The Utah population has proven valuable to the study of many common cancers, and to the isolation of multiple cancer predisposition genes. Several Utah studies have included investigation of pancreas cancer familiality (Cannon et al., 1982; Cannon-Albright et al., 1994; Goldgar et al., 1994; Kerber and O’Brien (2005). We propose a specific analysis of familiality for pancreas cancer and associated cancers in the UPDB to define the familial/genetic contribution to pancreas cancer.

    In addition to studying the familiality of pancreatic cancer, these data also provide a valuate resource for the development and validation of pancreatic cancer risk assessment tools. There is a growing need for accurate risk assessment tools in order to appropriately identify high risk patients for research studies and due to the growing demand for clinical genetic services by families concerned about their risk for pancreatic cancer. PancPro is a recently developed pancreas cancer risk assessment model developed by Johns Hopkins Medical Center (Wang et al., 2007). This model uses Bayesian theory to adjust the probability an individual has inherited a pancreatic cancer susceptibility allele assuming Mendelian inheritance patterns.

    In addition to studying the familiality of pancreatic cancer, we will also use these data to conduct validation analysis of the PancPro model.

    Although age, pathogenesis and severity of disease, drug interaction, nutritional status, renal and liver function, and co-morbid conditions can lead to individual variations in medication response, inherited differences in the metabolism and disposition of drugs, and genetic polymorphisms in the targets of drug therapy may have an even greater influence on the efficacy and toxicity of medications. Genetic polymorphisms in drug metabolizing enzymes, transporters, receptors and other drug targets have been linked to individual differences in efficacy and toxicity of medications. An understanding of the genetic role of variable drug response will have significant clinical implications for treatments for all disease. Polymorphisms or mutations in drug metabolizing enzymes can lead to acute toxic responses, drug to drug interaction, or therapeutic failure.

    Although population level association studies have identified effects for some common polymorphisms in drug metabolizing enzymes, the familial or heritable nature of such effects is not well investigated.

    Using the unique Utah genealogy resource, we previously provided an initial description of the familial nature of cancer (Hill et a11980; Cannon et al, 1982; Cannon-Albright et aI. 1994). We propose to similarly use the Utah genealogy resource to provide description of the familial nature of medication response. We hypothesize that, in addition to the known metabolizing gene polymorphism associations recognized to be responsible for such differences, there may also exist as yet undefined loci responsible for more penetrant, heritable differences observed in medication response. We propose to perform a population-based study of the familiality of medication response in an effort to identify evidence for such loci, and to identify pedigree resources useful in future localization of such loci.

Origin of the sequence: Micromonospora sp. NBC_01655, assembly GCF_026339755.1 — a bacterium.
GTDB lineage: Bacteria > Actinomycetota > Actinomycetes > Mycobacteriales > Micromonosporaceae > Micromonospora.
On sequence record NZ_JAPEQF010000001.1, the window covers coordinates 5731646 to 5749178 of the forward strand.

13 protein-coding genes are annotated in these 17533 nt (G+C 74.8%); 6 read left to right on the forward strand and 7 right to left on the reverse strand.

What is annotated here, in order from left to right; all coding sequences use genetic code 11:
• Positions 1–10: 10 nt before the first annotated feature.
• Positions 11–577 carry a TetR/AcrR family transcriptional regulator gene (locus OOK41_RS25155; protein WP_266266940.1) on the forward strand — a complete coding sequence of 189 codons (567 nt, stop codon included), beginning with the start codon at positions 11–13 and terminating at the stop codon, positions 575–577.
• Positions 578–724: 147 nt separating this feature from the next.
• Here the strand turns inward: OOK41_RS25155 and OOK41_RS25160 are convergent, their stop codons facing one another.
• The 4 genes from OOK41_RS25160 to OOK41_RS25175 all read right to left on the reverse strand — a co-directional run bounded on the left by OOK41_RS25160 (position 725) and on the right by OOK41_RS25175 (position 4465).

One of the first steps in understanding the genetics of medication response is to define its familial nature. This has not been accomplished, nor will it prove as easy as defining the familial nature of disease. There will be no evident phenotype in the absence of medication use, so a study of distant relationships is necessary to identify genetic patterns. Confounding of diagnosis and treatment (e.g. medication) in relatives will be a significant issue.

    We will utilize Intermountain Healthcare computerized diagnosis and medication records to identify patients of interest, and we will look for evidence of familiality of medication response. This resource will allow us to recognize medication response phenotypes in close and distant relatives (something which cannot be achieved by clinicians or in "family" studies), and will allow for a comparison with controls selected from the same genealogy.

    The phenotypes of interest in this study are adverse drug events (ADEs). Using the Intermountain Healthcare computerized medication data, we will identify individuals who have confirmed ADEs. We hypothesize that we will observe an excess of familiality among individuals in some ADE categories (by medication or type of ADE) due to heritable predispositions to medication response. This research will allow us to define the familial nature of medication response, and to identify the specific Utah resources available for localization and isolation of the responsible predisposition genes.

    Although a familial component to brain tumors, primarily gliomas, has been examined multiple times in the literature, the genetics underlying these observations remains poorly defined. Of the approximately 5% of gliomas thought to be hereditary 1,2, the majority are associated with known neoplastic syndromes. The incidence of brain tumors, specifically glioma, which are “hereditary” but not associated with one of these well-described inherited syndromes, is less clear.

    The primary aim of this proposal is to continue to explore the familial/genetic contribution to brain tumors using the Utah population-based resource. We will specifically explore the association of non-brain cancers with brain tumors in close and distant relatives.

    Peripartum cardiomyopathy (PPCM) is a rare disease with significant morbidity and mortality. Strictly-defined PPCM is the onset of heart failure secondary to decreased left ventricular systolic function (ejection fraction <45%) without other etiology in the month prior to, or within 5 months of, delivery (Demakis 1971). In the United States, it affects women in approximately 1/3,500 pregnancies resulting in live births (Sliwa 2006). Prior studies have been largely descriptive, focusing on the identification of prognostic and risk factors for the development of PPCM. However, the underlying etiology of PPCM remains unclear. Proposed etiologies include autoimmune dysfunction, or the effect of a viral antigen trigger (Bultmann 2007).